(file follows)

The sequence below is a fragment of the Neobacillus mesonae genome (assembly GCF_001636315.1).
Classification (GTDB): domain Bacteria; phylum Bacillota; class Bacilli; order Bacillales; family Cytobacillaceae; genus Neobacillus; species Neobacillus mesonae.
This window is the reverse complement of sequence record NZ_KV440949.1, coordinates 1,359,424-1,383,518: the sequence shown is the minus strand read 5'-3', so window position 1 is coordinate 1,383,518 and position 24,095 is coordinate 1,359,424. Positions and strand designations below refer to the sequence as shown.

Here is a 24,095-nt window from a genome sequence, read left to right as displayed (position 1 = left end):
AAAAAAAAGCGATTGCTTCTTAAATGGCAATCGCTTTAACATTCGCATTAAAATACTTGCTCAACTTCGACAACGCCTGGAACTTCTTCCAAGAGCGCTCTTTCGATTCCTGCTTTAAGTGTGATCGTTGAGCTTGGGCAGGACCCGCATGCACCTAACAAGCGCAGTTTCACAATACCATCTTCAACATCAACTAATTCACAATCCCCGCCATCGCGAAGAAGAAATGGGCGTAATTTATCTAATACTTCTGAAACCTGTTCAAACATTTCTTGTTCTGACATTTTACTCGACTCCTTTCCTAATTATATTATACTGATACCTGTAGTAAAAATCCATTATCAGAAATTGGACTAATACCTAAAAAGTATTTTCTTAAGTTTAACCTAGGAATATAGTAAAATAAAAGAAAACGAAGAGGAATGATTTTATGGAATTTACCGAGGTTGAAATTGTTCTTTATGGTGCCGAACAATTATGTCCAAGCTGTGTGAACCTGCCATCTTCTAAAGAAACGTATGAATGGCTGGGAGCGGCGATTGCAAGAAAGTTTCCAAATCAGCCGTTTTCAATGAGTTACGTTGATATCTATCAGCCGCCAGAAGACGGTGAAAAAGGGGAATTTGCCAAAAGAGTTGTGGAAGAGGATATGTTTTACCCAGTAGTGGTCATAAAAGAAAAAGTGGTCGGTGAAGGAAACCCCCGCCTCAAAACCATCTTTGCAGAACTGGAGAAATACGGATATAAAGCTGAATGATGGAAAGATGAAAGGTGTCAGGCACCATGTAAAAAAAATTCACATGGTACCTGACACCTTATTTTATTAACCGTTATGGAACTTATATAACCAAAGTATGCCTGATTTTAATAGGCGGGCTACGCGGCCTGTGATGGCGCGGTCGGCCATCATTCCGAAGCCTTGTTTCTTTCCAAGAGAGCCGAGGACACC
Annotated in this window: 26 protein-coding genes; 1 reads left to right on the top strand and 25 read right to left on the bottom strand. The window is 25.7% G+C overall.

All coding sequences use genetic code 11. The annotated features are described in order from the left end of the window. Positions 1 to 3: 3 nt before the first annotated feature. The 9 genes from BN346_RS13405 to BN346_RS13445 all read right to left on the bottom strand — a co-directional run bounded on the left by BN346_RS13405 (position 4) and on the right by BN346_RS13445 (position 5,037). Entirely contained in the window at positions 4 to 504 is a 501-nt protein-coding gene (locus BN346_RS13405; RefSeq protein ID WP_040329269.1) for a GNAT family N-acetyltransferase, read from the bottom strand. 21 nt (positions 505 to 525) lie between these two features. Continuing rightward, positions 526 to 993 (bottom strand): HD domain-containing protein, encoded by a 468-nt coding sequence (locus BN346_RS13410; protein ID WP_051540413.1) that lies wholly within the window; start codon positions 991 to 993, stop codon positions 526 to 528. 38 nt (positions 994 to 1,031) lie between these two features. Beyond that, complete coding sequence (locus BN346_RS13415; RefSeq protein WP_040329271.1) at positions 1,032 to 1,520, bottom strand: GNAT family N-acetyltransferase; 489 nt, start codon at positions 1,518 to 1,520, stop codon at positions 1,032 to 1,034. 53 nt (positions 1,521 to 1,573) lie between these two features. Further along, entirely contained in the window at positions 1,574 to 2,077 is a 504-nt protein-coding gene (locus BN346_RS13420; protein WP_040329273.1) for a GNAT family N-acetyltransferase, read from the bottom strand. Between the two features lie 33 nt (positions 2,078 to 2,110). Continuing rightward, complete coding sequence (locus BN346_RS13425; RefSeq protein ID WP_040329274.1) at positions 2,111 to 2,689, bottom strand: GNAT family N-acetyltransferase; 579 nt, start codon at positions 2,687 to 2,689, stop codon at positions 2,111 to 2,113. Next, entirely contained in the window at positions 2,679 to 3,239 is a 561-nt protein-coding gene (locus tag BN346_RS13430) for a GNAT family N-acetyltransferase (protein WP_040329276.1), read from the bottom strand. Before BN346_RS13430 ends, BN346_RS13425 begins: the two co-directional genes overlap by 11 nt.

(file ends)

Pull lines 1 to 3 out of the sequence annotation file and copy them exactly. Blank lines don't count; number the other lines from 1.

The sequence below is a fragment of the Neobacillus mesonae genome (assembly GCF_001636315.1).
Classification (GTDB): domain Bacteria; phylum Bacillota; class Bacilli; order Bacillales; family Cytobacillaceae; genus Neobacillus; species Neobacillus mesonae.
This window is the reverse complement of sequence record NZ_KV440949.1, coordinates 1,359,424-1,383,518: the sequence shown is the minus strand read 5'-3', so window position 1 is coordinate 1,383,518 and position 24,095 is coordinate 1,359,424. Positions and strand designations below refer to the sequence as shown.